I took a community college typography class and absolutely hated it (because the instructor was terrible) but I LOVED this book. It claims to be for non-designers, but I think it’s really for designers. If you wanna work with type, you better know how to use it, and this is a terrific guide.

Book Recommendations for Designers |

100 Ideas that Changed Graphic Design by Steven Heller & Veronique Vienne

I didn’t go to school for design, so I’m sure there are tons of books out there that cover the history of graphic design, but I particularly love this one. The layout is sexy, letsbehonest, and it’s fun to flip through hundreds of years of history that relates to design. It’s kind of a coffee table book, but also a lot more informative than a lot of the other books I’ve come across about design history (that are not text books).

Book Recommendations for Designers |

The Visual Display of Quantitative Information by Edward R. Tufte

When I started my third (and current) full-time design job, I was working under a senior designer who was very meticulous and had a great eye. I wanted to learn everything he knew, and asked for book recommendations. He brought me this gem and I devoured it in a weekend. It’s a pretty dry but incredibly intelligent book about the history of communicating data visually. Written in 1983, this book illustrates how information graphics are used correctly and basically, how easy it is to f*ck them up. It has, as a result, made me very critical of basically every infographic I see on the internet.

Book Recommendations for Designers |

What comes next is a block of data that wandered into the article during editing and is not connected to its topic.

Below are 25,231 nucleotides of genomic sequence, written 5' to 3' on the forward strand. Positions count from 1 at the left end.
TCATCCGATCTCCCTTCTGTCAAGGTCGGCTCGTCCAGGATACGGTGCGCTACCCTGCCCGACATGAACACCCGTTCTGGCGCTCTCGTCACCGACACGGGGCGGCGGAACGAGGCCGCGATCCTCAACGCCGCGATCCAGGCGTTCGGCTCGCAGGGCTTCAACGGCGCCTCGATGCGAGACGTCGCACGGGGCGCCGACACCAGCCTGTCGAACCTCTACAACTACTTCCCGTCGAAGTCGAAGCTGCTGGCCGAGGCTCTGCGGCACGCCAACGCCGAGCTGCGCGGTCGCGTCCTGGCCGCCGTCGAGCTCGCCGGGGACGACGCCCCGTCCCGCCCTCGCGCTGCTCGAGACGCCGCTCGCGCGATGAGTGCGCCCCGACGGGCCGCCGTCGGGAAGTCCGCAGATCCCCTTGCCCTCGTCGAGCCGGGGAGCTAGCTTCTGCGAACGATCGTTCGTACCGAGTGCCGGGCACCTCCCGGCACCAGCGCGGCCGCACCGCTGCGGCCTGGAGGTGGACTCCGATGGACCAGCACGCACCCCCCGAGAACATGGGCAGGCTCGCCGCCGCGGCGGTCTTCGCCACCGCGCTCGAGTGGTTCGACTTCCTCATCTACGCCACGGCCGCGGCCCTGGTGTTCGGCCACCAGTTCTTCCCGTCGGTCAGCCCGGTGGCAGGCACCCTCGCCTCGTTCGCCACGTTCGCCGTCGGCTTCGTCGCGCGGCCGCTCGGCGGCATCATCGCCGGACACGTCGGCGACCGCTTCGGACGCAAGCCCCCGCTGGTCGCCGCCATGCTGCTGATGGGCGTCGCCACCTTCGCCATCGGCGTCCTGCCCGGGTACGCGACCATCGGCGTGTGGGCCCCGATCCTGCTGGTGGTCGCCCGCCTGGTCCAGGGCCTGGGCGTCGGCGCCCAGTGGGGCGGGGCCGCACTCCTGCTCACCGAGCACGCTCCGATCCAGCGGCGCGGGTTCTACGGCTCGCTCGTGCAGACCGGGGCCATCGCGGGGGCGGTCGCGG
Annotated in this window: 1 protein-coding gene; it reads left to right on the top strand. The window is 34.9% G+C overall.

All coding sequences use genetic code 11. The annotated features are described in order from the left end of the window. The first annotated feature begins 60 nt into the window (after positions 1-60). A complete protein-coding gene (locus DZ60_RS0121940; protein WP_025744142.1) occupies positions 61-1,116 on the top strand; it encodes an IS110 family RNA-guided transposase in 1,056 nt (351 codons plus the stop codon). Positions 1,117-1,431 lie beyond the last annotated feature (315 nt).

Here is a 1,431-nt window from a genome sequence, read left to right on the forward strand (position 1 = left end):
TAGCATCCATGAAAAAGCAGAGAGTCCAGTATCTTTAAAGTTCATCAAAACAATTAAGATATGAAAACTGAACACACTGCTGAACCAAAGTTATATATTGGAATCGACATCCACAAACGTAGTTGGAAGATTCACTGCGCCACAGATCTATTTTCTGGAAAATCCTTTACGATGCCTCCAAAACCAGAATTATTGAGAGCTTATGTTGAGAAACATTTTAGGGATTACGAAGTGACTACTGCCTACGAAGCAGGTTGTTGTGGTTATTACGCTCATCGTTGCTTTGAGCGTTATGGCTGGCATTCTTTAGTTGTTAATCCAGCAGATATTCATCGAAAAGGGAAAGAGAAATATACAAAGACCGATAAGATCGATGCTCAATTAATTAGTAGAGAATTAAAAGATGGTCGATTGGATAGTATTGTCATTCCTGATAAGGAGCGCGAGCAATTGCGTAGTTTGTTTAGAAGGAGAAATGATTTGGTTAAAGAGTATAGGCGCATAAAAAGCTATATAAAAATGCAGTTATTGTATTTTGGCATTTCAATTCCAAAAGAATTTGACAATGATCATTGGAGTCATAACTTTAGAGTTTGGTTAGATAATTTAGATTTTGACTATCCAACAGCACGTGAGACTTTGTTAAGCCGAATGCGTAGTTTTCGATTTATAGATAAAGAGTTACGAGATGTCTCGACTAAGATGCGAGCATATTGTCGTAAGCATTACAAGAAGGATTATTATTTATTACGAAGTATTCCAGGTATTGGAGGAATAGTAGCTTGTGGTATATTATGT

Suffragettes to She-Devils by Liz McQuiston

This is a book, as I mentioned in the intro to this post, that inspires me on a personal level. The personal is political, right? This is more of a coffee table book, and I have never actually READ it. I just look at the photos and captions. It’s a wonderful collection of suffragist and feminist posters, postcards, artwork from the last two centuries. Some of my favorite artists are featured in the book, including Guerrilla Girls, Judy Chicago and Barbara Kruger. Really phenomenal book to keep in your arsenal if you can find a copy.

Book Recommendations for Designers |

Talent Is Not Enough: Business Secrets for Designers by Shel Perkins

I actually took Shel’s class a few years ago at UC Berkeley Extension. I believe it was called Business Basics for Designers, and this book was our text book for the class. It goes over registering your business, how to set your rate, legal things to consider when creating your invoice and contracts, and more. I think this book would be helpful for any type of creative starting their own business or doing freelance work.

Book Recommendations for Designers |

Role Models by John Waters

I’ve probably mentioned this before, but I’m a big fan of John Waters’ work, and John Waters as a human being. In this book he shares stories about the people he looks up to. What I love about this book, and about John Waters in general, is that he is unabashedly proud of 1.) where he grew up, 2.) the people he surrounds himself with, and 3.) who he is — and I think this is incredibly inspiring. It’s important to embrace where you’re from and who you are and use it to your creative advantage. He did! And now he hosts a Christmas special every year where he gets to talk about poop and people EAT IT UP. (You’re welcome for that visual.)